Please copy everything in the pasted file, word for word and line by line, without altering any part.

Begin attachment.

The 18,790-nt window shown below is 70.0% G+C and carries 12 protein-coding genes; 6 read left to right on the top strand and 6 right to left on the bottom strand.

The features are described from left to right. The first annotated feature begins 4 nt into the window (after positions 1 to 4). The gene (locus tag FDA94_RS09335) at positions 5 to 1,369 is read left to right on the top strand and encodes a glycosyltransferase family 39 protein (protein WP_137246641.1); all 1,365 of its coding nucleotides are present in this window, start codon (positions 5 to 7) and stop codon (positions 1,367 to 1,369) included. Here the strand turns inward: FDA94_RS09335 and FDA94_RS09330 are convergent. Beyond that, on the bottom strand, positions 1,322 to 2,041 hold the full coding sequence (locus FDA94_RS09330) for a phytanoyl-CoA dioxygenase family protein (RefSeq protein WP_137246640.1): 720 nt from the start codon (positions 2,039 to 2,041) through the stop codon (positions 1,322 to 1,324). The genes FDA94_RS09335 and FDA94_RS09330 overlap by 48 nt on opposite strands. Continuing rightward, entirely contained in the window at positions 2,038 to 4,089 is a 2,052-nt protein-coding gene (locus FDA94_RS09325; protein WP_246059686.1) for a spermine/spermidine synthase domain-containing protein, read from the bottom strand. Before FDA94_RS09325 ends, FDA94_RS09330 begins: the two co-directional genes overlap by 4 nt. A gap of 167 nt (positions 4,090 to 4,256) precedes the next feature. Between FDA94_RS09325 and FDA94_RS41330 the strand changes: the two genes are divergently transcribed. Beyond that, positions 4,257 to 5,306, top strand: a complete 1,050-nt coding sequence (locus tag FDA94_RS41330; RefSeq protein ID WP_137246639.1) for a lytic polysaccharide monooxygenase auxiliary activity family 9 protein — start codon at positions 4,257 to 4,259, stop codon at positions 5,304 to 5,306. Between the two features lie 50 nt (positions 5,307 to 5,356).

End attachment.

The 18,790-nt window shown below is 70.0% G+C and carries 12 protein-coding genes; 6 read left to right on the top strand and 6 right to left on the bottom strand.

The features are described from left to right. The first annotated feature begins 4 nt into the window (after positions 1 to 4). The gene (locus tag FDA94_RS09335) at positions 5 to 1,369 is read left to right on the top strand and encodes a glycosyltransferase family 39 protein (protein WP_137246641.1); all 1,365 of its coding nucleotides are present in this window, start codon (positions 5 to 7) and stop codon (positions 1,367 to 1,369) included. Here the strand turns inward: FDA94_RS09335 and FDA94_RS09330 are convergent. Beyond that, on the bottom strand, positions 1,322 to 2,041 hold the full coding sequence (locus FDA94_RS09330) for a phytanoyl-CoA dioxygenase family protein (RefSeq protein WP_137246640.1): 720 nt from the start codon (positions 2,039 to 2,041) through the stop codon (positions 1,322 to 1,324). The genes FDA94_RS09335 and FDA94_RS09330 overlap by 48 nt on opposite strands. Continuing rightward, entirely contained in the window at positions 2,038 to 4,089 is a 2,052-nt protein-coding gene (locus FDA94_RS09325; protein WP_246059686.1) for a spermine/spermidine synthase domain-containing protein, read from the bottom strand. Before FDA94_RS09325 ends, FDA94_RS09330 begins: the two co-directional genes overlap by 4 nt. A gap of 167 nt (positions 4,090 to 4,256) precedes the next feature. Between FDA94_RS09325 and FDA94_RS41330 the strand changes: the two genes are divergently transcribed. Beyond that, positions 4,257 to 5,306, top strand: a complete 1,050-nt coding sequence (locus tag FDA94_RS41330; RefSeq protein ID WP_137246639.1) for a lytic polysaccharide monooxygenase auxiliary activity family 9 protein — start codon at positions 4,257 to 4,259, stop codon at positions 5,304 to 5,306. Between the two features lie 50 nt (positions 5,307 to 5,356).